The 5th Moscow International Experimental Film Festival (MIEFF) will take place on August 19-25. The main venues of the festival are Garage Screen summer cinema, Illuzion cinema as well as Moskino Zvezda, Moskino Fakel, Moskino Muzeon and Richter. The programme includes Russian and International competitions, the first Russian retrospective of the avant-garde queer cinema pioneer Barbara Hammer, a series of special full-length screenings, as well as a broad curatorial section Fireworks, which is based on a metaphorical comparison of cinema with fire and the effect of entrancement. Fireworks includes programmes of short and full-length films, open air screening of silent films, accompanied by live sound, a lecture by Oleg Aronson, performances and installations.
“The fifth edition of the festival is unexpectedly taking place under completely different circumstances, in a new world. MIEFF 2020 is distinguished by its restraint and an attempt to understand the mission of the festival and its prospects. Russian competition framing and the participation of Russian films in the international programme is a new mark for us, confirming that the development of the local context is possible and feasible”, — Vladimir Nadein, MIEFF co-founder and festival director.
The International competition programme includes 29 shorts filmed in 2019-2020 from 21 countries. While representing a wide range of artistic strategies, the festival also strives to be gender balanced, featuring 16 female and 18 male filmmakers in this year’s programme.This year MIEFF is launching a Russian competition programme, which will feature 7 experimental video works of young Russian artists and directors. It includes the works by graduates of the Rodchenko School, the Moscow School of New Cinema and independent participants. The programme meets the main goals of the festival: development and support of local directors and artists, as well as the creation of a community of like-minded people. Within the framework of the annual Close-up section, MIEFF presents the first Russian retrospective of Barbara Hammer’s works. Recognized as a pioneering figure in the history of avant-garde queer cinema, her films have become part of global feminist art as the earliest artistic statements about the female body and queer sexuality. Split into two blocks, the program is composed of Hammer’s early experimentations with the 16mm camera along with her iconic movies of the 1970s–1990s, including the feature-length Nitrate Kisses.
Fireworks is a large themed programme prepared jointly with Moskino. It focuses on the pure visuality of movement as an opposition to narrative cinema, and offers an alternative logic for understanding this medium. In the course of 6 sessions together with a small exhibition, we would like to raise a question about the nature and ethics of spectacle in the era when the moving image has become ubiquitous and inhabits not only cinemas, but also contemporary art spaces, as well as our living rooms and our electronic gadgets. Fireworks is a very diverse programme: in addition to digital and film screenings, it includes one lecture, two installations, and three iterations of one performance.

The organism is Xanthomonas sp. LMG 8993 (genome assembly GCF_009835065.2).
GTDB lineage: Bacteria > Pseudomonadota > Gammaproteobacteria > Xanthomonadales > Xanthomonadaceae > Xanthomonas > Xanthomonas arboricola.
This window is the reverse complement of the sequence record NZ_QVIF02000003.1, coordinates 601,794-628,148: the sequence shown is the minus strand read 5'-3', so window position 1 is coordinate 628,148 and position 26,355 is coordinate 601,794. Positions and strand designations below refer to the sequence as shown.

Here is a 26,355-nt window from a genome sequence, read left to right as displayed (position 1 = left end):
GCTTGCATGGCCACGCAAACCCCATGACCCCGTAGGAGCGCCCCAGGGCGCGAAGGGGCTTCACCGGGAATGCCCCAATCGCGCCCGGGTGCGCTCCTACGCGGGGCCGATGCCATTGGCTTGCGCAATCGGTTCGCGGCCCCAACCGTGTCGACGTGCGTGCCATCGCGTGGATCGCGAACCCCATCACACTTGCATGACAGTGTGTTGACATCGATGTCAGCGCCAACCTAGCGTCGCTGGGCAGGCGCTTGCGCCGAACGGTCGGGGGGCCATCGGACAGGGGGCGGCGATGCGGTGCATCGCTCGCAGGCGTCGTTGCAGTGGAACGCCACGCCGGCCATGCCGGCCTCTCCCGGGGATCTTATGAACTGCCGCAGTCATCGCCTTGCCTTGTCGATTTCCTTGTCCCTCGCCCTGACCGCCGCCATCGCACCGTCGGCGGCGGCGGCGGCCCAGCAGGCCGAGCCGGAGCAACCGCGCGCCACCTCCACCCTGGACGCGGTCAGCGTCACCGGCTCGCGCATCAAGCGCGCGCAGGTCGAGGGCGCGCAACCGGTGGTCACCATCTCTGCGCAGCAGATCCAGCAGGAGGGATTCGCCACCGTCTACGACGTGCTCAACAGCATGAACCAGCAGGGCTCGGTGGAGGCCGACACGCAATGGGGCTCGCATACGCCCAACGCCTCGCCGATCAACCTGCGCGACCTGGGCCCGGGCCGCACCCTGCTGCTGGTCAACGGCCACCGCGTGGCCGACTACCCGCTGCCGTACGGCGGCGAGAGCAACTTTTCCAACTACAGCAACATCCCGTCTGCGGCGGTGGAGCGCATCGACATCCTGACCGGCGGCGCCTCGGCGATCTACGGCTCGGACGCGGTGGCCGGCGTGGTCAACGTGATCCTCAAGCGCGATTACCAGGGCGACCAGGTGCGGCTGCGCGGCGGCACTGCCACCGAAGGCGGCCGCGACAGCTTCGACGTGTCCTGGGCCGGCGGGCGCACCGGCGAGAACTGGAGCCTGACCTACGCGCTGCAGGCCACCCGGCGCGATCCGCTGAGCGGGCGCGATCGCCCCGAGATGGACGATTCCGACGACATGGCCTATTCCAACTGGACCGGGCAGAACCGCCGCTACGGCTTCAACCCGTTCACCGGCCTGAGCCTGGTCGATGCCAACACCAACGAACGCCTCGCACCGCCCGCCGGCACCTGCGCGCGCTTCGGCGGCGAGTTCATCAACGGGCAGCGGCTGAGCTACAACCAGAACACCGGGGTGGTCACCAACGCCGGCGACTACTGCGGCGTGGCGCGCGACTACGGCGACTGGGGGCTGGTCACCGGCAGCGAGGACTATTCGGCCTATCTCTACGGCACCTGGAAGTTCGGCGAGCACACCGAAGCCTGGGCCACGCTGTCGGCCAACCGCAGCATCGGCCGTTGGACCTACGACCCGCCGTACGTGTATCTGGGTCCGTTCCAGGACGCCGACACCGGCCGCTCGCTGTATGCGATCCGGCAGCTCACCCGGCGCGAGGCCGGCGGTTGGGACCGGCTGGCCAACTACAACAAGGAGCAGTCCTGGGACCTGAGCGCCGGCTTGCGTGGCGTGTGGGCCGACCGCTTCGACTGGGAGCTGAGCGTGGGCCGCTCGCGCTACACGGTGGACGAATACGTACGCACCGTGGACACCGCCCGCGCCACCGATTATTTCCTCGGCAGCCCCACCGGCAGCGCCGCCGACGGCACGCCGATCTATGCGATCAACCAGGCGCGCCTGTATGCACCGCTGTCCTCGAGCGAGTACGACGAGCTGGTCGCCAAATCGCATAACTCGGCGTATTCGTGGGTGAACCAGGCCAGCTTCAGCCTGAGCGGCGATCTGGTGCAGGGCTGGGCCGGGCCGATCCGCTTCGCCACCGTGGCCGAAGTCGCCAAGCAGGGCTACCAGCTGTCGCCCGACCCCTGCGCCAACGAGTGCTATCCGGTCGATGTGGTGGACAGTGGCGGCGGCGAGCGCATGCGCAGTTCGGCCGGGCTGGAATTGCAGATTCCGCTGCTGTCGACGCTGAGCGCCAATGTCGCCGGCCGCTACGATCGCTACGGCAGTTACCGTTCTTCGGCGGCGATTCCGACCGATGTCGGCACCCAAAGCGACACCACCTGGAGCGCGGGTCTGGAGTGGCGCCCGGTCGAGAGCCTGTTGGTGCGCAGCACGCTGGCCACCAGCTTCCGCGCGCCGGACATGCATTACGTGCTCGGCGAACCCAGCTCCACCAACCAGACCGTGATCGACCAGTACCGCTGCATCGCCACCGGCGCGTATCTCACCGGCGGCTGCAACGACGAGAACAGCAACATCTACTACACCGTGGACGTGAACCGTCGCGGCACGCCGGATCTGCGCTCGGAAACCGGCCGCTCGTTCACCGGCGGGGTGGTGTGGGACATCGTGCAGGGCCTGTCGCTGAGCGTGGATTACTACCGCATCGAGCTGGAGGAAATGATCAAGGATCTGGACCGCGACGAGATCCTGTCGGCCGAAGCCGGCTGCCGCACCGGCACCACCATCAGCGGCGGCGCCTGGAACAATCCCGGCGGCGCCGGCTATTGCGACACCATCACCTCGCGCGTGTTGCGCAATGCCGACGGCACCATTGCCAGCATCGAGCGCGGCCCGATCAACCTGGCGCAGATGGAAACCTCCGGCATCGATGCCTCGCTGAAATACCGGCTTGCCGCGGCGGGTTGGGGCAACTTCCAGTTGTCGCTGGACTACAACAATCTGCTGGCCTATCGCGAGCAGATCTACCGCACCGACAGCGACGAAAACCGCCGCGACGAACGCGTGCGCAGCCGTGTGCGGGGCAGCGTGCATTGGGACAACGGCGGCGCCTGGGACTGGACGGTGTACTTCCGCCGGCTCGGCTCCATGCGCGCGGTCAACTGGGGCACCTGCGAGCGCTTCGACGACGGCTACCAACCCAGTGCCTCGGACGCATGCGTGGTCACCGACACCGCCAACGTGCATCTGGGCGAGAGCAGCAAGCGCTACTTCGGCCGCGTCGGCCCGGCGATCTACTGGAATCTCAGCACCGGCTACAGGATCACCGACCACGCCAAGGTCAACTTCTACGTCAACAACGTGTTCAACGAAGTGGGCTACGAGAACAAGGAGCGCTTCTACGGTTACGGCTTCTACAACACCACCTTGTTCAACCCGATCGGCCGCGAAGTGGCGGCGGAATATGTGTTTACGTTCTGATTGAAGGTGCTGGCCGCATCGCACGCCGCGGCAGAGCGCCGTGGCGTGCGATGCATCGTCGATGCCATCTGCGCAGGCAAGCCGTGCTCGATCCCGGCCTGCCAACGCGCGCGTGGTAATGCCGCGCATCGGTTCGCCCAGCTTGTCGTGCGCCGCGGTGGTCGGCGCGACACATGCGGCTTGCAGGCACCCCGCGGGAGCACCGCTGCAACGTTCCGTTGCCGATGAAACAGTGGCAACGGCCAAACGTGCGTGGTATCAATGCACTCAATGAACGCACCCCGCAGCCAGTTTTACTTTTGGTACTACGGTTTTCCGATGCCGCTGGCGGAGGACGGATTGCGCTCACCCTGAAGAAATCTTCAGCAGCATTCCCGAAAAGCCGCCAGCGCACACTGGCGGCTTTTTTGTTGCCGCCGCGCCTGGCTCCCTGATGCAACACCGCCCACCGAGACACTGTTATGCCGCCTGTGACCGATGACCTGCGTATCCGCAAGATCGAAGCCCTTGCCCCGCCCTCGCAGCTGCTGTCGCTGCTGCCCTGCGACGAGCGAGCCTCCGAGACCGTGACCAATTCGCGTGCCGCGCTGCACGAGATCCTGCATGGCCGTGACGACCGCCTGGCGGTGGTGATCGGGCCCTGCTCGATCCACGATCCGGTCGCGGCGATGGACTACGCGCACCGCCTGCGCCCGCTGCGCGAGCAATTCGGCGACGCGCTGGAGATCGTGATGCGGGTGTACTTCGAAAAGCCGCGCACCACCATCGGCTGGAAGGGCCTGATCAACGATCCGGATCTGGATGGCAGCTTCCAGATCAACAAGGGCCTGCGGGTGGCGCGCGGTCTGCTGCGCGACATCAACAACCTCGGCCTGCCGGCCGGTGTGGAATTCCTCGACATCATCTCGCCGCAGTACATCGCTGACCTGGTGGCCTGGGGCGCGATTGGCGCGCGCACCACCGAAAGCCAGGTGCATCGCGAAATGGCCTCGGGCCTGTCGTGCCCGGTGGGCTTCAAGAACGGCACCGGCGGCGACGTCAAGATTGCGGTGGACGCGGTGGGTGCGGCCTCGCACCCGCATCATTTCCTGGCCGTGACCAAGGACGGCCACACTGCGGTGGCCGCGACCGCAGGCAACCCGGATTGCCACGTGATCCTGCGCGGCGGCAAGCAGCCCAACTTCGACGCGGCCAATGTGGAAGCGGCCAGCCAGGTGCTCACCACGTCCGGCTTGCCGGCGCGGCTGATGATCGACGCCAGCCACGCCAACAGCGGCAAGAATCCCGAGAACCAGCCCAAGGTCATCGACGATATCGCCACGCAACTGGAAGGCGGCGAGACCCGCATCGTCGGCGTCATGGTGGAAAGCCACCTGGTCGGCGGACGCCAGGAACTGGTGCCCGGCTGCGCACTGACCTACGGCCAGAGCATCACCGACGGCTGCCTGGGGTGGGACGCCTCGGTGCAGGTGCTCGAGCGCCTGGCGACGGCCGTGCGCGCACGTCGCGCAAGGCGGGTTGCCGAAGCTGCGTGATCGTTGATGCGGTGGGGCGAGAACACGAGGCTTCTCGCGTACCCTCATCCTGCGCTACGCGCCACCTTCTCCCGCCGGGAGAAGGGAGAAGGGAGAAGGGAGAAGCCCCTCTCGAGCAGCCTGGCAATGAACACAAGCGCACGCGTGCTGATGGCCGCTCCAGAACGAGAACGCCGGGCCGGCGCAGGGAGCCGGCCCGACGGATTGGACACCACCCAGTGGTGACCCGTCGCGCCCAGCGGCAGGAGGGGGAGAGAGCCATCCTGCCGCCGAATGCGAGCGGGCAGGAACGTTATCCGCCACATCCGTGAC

MIEFF strives to introduce the viewer to the variety of practices and approaches inherent in experimental cinema. In addition to competition entries, curators meticulously collect feature length experiments from around the world throughout the year for a series of special festival screenings. Each film in the programme is a rare visual experience and an opportunity to explore your own perception. Un Film Dramatique screened with support of French Institute at the Embassy of France in Russia is a collective project, filmed by the artist in Maar junior high school in the Paris suburb of Saint-Denis a film about friendship, emancipation, trust, performance, and, in particular, the act of filmmaking for a generation raised by selfies and YouTube. Abstracted / Family by Koki Tanaka screening is supported by the Japan Foundation. Koki Tanaka questions the coordinates and the mechanisms that contribute to the formation of a family through his film work Abstracted / Family, where the notion of ‘family’ is not one based on blood relation, but refers to a “quasi-family”, wherein a group of people who happen to share the same time and space are united. The third film is Cemetery by Carlos Casas. The film tells a story of Nga, an old elephant and probably the last of its species, and Sanra his mahout, that are about to embark on a journey to find the mythical elephant’s graveyard followed by a group of poachers. Shown with support of Acción Cultural Española (AC/E).
The winners of the international competition will be announced on August 25 at the Garage Screen summer cinema. Laureates will receive a special prize from the Garage Museum of Contemporary Art, a two-month residency in their Workshops in 2021, and a prize from Kodak. The winners of the Russian competition will receive a special prize from the Vladimir Smirnov and Konstantin Sorokin Foundation and a post-production prize for a future short film from the Kosmosfilm film company.
All films are shown in their original language with Russian and English subtitles.